Malice Domestic, which celebrates the “traditional” mystery in the vein of Agatha Christie (though there’s always a wide range of authors there) is held every year in Arlington, Virginia in May. I went last year, and I couldn’t have asked for a warmer welcome. Even though my mystery series is a little harder-edged, the fans and the other writers were incredibly nice, and I felt welcomed from the moment I checked in.
Did I have a great time at these conferences just because I had that little word “author” on my name tag, and because I sold a couple of books? I don’t think so. I love reading mysteries, and have since I was a teenager devouring the collected works of Agatha Christie, Margery Allingham, Dorothy L. Sayers and Erle Stanley Gardner. I was delighted not only to meet people who’ve read my books, but people who’ve read other books I have, and who’ve read books I want to read.
In short, if you’re a writer, especially one who isn’t published yet, you can’t lose by attending a writer’s conference. There are dozens around the country, many of them sponsored by local chapters of the Mystery Writers of America. And if you’re a mystery fan, then a convention is a chance to meet others who love the genre you do.

Neil Plakcy is the author of Mahu, Mahu Surfer, and Mahu Fire, mystery novels which take place in Hawaii. He is co-editor of Paws & Reflect: A Special Bond Between Man and Dog (Alyson Books, 2006) and editor of the gay construction worker erotica anthology, Hard Hats. A journalist, book reviewer and college professor, he is also a frequent contributor to gay anthologies. His website is http://www.mahubooks.com.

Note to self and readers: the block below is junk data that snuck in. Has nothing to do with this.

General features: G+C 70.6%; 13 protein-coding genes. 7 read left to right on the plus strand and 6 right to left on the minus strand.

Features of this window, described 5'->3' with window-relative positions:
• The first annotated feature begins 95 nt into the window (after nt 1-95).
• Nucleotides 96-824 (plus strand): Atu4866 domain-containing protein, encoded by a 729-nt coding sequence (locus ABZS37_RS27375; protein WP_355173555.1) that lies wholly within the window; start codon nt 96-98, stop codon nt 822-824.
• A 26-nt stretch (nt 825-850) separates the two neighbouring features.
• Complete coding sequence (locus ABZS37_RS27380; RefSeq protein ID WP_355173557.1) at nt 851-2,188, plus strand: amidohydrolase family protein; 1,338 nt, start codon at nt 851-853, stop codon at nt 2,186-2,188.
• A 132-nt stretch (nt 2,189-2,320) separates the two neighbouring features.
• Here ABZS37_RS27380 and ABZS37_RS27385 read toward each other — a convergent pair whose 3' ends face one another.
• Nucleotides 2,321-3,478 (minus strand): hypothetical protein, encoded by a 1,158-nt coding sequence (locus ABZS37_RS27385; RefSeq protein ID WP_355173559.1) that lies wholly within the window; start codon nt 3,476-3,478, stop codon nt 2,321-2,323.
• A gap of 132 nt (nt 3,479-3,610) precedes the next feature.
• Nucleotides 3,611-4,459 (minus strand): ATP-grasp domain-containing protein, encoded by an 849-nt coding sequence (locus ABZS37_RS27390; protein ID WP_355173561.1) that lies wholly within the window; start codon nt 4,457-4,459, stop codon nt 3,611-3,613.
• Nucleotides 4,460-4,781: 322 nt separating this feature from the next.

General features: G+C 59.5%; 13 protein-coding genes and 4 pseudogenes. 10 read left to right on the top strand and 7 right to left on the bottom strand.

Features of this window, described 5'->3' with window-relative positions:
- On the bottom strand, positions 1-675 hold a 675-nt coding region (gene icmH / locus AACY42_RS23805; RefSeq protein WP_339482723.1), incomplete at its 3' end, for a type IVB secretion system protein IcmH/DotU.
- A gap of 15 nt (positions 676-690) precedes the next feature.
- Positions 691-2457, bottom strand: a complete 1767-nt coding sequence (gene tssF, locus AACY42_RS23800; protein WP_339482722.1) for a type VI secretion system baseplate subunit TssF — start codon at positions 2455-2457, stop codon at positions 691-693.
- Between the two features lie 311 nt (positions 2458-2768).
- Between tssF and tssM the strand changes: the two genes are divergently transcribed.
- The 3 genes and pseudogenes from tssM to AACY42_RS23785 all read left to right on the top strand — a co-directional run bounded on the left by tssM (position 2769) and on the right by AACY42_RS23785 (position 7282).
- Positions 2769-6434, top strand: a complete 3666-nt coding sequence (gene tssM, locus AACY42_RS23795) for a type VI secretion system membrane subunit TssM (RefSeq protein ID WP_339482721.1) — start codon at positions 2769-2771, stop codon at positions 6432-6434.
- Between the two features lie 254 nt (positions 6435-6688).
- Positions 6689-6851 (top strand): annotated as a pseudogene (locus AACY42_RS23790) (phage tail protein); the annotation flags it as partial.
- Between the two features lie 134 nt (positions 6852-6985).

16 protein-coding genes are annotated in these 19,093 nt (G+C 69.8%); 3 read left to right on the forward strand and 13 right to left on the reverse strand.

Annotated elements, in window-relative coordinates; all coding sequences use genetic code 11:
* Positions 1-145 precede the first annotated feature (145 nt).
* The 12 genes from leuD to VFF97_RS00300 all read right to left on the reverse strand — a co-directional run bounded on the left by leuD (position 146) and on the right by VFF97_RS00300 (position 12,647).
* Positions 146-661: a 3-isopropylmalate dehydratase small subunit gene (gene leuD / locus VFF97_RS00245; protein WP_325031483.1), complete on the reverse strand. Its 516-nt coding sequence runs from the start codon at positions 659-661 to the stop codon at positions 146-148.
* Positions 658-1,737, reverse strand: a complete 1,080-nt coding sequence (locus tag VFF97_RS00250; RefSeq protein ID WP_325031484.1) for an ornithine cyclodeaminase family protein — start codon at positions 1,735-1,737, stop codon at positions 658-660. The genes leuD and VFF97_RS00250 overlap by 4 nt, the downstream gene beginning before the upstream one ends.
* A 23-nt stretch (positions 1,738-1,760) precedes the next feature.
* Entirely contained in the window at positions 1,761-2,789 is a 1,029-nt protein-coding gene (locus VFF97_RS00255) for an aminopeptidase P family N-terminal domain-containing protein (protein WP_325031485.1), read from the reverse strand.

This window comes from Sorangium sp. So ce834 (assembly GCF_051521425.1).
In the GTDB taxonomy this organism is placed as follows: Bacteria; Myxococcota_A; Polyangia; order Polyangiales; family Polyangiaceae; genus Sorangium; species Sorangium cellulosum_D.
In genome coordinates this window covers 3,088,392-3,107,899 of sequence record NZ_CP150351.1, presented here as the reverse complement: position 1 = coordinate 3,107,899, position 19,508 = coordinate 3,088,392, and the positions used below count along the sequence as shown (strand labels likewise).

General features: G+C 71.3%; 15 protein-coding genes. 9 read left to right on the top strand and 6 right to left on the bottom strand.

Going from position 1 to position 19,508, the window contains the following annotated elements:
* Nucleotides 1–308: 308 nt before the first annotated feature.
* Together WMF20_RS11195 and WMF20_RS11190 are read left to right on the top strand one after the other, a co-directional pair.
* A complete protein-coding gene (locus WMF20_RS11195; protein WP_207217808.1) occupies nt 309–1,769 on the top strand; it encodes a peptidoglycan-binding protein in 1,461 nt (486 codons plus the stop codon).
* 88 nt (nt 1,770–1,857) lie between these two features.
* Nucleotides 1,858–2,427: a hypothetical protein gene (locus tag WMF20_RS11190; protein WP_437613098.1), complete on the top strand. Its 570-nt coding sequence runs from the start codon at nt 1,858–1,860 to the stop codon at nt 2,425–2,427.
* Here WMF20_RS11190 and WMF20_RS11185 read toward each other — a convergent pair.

4 comments:

Joanna Campbell Slan said...

Neil,

I think one reason you do so well at conferences is that you are very friendly and approachable. After all, why attend if you don't want to meet people?

Julia Buckley said...

When I went to my first (and only so far) Bouchercon, no one had made it clear to my naive self that I should really get on a panel. I didn't get the whole concept--so when the form came asking if I wanted to be on a panel, I marked "no."

Now, as you might imagine, I would do things differently. :)

Neil Plakcy said...

Thanks for the kind words, Joanna. Unfortunately, I think a lot of us writers are shy people at heart, so it's hard to get up the nerve to speak to someone. And if that person's shy and awkward too, then your overture might not be received as well as you'd like.

The bottom line is that you have to make yourself available-- strike up a conversation with the person next to you in the audience, for example.

zhadi said...

I attended LLC in Denver and had a blast. It's also where I met Jess Lourey, which alone made it worth my while. I decided not to go to Bouchercon this year only because of finances and because I really do want to have my second book finished before really hitting the convention circuit. I like your attitude on the whole experience!